THE claim that the world needs the US to oust dictators and promote democracy has never been quite accurate, or even honest. George W. Bush maintained that both were his administration’s goals in Iraq, but never once mentioned that Iraqi oil reserves were at that time estimated at 112 billion barrels, but could be as much as 350 billion barrels. If promoting democracy in Iraq meant re-opening its oil resources to Western oil companies, the US did promote democracy — and Chevron’s interests — there.
As for ousting dictators, numerous countries had done that long before it occurred to Bush Jr. and his predecessors that the US has the divine right to make the world safe for US corporate interests. The Haitians ousted Francois Duvalier in 1971; Indonesia’s Suharto, in power for 32 years, was ousted in 1998 — and the Philippines’ Ferdinand Marcos was overthrown by the EDSA mutiny in 1986.
Barack Obama became the 44th President of the United States and the first black to assume that post on January 20, 2009. He was elected in November 2008 on a tide of hopeful support both at home and abroad. Both at home and abroad, many people thought that his term would be unlike that of his predecessor’s, and that, on the contrary, it would address and bring to a satisfying close some of the issues that had haunted the US for eight years, including the war of several fronts the fight against terrorism had become.
The hopes were understandable. The US economy was in shambles, with jobs lost, manufacturing plants shut and many facing uncertain futures. Worse of all, as Obama noted in his inaugural speech, while the economic and social indicators of the crisis were evident — “ Homes have been lost; jobs shed; businesses shuttered. Our health care is too costly; our schools fail too many; and each day brings further evidence that the ways we use energy strengthen our adversaries and threaten our planet,” “less measurable but no less profound is a sapping of confidence across our land — a nagging fear that America’s decline is inevitable, and that the next generation must lower its sights.”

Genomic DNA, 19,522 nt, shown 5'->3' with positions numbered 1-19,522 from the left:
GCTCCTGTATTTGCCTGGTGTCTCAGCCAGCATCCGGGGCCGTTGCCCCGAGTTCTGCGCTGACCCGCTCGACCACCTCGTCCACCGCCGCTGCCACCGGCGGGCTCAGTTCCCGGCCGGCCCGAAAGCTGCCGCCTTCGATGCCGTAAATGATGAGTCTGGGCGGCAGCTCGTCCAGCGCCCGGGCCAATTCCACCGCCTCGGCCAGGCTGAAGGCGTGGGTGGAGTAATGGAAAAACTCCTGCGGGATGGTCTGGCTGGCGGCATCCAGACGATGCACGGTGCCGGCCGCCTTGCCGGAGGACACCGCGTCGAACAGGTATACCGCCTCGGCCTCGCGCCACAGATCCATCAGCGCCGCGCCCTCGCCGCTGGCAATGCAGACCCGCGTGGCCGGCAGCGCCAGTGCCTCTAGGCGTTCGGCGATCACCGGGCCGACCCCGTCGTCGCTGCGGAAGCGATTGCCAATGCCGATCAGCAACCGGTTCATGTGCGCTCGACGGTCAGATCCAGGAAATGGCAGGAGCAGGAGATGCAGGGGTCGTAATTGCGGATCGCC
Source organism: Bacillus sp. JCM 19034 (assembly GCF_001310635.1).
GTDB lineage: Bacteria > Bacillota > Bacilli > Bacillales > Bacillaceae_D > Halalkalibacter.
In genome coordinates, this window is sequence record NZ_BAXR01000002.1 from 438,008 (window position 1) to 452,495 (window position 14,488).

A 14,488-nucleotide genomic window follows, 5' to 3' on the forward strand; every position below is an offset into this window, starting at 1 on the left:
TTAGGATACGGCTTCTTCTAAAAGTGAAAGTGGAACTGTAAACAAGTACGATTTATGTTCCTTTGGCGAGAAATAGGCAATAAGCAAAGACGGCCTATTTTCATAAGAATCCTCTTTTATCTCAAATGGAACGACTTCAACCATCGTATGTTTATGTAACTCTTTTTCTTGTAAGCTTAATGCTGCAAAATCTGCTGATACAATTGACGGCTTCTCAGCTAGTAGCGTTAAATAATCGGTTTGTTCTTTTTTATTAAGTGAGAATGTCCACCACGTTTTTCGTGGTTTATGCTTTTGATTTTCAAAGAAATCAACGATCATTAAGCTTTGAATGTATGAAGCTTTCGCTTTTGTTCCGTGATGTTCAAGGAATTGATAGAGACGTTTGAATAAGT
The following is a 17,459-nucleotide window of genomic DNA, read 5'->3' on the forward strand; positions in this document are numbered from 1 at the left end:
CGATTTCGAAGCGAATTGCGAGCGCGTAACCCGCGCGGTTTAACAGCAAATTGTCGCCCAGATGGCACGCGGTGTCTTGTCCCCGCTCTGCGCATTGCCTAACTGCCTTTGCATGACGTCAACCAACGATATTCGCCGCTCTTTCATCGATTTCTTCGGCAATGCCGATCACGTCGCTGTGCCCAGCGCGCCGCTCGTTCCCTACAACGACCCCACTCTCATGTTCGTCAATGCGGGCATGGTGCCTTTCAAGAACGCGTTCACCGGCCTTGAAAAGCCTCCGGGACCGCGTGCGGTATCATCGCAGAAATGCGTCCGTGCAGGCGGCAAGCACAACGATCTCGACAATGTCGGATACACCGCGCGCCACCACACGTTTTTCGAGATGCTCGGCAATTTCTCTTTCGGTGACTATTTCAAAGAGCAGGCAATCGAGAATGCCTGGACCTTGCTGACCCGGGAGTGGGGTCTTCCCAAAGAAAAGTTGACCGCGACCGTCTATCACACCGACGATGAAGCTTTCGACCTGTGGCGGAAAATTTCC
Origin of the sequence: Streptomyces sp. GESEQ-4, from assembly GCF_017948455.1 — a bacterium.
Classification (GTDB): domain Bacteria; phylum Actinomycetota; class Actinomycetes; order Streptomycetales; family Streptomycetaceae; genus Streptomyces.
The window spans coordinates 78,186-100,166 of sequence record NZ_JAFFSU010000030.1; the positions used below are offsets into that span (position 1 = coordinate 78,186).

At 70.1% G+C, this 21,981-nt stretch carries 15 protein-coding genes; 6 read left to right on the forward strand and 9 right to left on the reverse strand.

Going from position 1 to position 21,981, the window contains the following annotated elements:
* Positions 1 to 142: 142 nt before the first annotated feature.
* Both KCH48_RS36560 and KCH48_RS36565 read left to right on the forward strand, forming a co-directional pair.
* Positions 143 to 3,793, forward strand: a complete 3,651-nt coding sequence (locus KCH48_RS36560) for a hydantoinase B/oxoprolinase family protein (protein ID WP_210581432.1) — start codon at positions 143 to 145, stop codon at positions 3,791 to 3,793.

Massachusetts Institute of Technology linguistics professor and political activist Noam Chomsky — the world’s best known public intellectual — says somewhere that the United States’ prescriptions for other economies it wouldn’t dare follow itself, knowing how catastrophic the consequences could be to its own economy.
As if to once again prove Chomsky right, the US government has put together a record-breaking $700 billion plan to acquire the distressed assets of US private banks and other financial firms to save them from ruin, and possibly stave off a devastating depression.
It’s become conventional wisdom among observers in the United States and other countries that a Democratic Party victory this November will mean a shift in US government policies at home and abroad. It doesn’t matter who the Democratic candidate for president will be. Although they have different styles, the thinking went, both Hillary Clinton and Barack Obama would undo the damage eight years of the George W. Bush presidency have inflicted on both the United States and the world.
Barack Obama’s emergence as the Democratic Party candidate for President this November is at least partly due to the results of the surveys, most of which show that despite his race, Obama could defeat Republican John McCain. Despite her support across a broad spectrum of white workers, the middle-class and women, Hillary Clinton’s being a woman, and an aggressive one at that, has been widely held against her. It suggests that sexism’s an even more difficult hurdle in US politics than racism.